Isolated and enigmatic on the edge of the Voe of Cullingsburgh (pronouced “Culliesbroch” locally) stands the abandoned village of Cullingsburgh, an intriguing place where several gravestones in the former churchyard postdate the decline of the settlement.
Despite its isolated location, the presence of the ruined St Mary’s church indicates a once thriving crofting community. Located on Bressay, an island of 400 inhabitants connected to mainland Shetland by Bressay Sound, Cullingsburgh was abandoned by the late 18th Century when Catherine Manson, its last resident, left the village.
In 1852, a labourer digging near the site discovered the Bressay Stone (an impressive example of Pictish art, similar to the Clach a’ Charridh near Shandwick). By then the church was in ruins, having been closed in 1722. A Pictish broch to the north of the churchyard attests to Cullingsburgh’s Iron Age heritage.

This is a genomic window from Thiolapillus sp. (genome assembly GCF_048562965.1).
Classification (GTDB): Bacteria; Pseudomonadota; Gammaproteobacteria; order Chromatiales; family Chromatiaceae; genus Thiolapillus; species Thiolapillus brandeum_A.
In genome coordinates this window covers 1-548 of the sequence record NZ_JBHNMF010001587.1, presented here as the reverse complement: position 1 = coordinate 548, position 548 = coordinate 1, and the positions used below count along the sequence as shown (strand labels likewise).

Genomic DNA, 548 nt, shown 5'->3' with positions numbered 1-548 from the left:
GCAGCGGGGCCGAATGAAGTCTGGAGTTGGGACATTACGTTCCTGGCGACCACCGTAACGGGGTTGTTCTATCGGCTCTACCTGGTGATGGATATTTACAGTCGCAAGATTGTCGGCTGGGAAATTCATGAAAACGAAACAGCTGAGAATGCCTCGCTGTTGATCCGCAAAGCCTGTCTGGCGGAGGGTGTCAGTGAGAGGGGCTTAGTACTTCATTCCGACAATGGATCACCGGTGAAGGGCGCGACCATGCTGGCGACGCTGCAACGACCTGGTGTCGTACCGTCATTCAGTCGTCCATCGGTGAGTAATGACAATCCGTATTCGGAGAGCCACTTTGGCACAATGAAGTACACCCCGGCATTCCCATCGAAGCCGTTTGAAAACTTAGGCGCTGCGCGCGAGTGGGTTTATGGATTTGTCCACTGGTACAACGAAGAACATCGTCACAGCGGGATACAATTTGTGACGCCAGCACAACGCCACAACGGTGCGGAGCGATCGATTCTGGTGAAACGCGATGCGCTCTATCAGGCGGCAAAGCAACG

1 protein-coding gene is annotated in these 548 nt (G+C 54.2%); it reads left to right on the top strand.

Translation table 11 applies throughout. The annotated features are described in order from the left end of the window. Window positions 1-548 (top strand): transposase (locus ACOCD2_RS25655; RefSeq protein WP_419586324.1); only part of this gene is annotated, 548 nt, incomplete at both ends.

Many of the gravestones are better preserved than the devastated church and surrounding cottages, reflecting how those with family ties to the village could be buried there until the churchyard was finally closed several years ago.
The inhabitants of many island communities have been forced to relocate to less barren places over the years, due to factors including inclement weather, starvation and disease. This was apparently the case with Cullingsburgh, as inhabitants who were unable to remain there in life chose to return after death.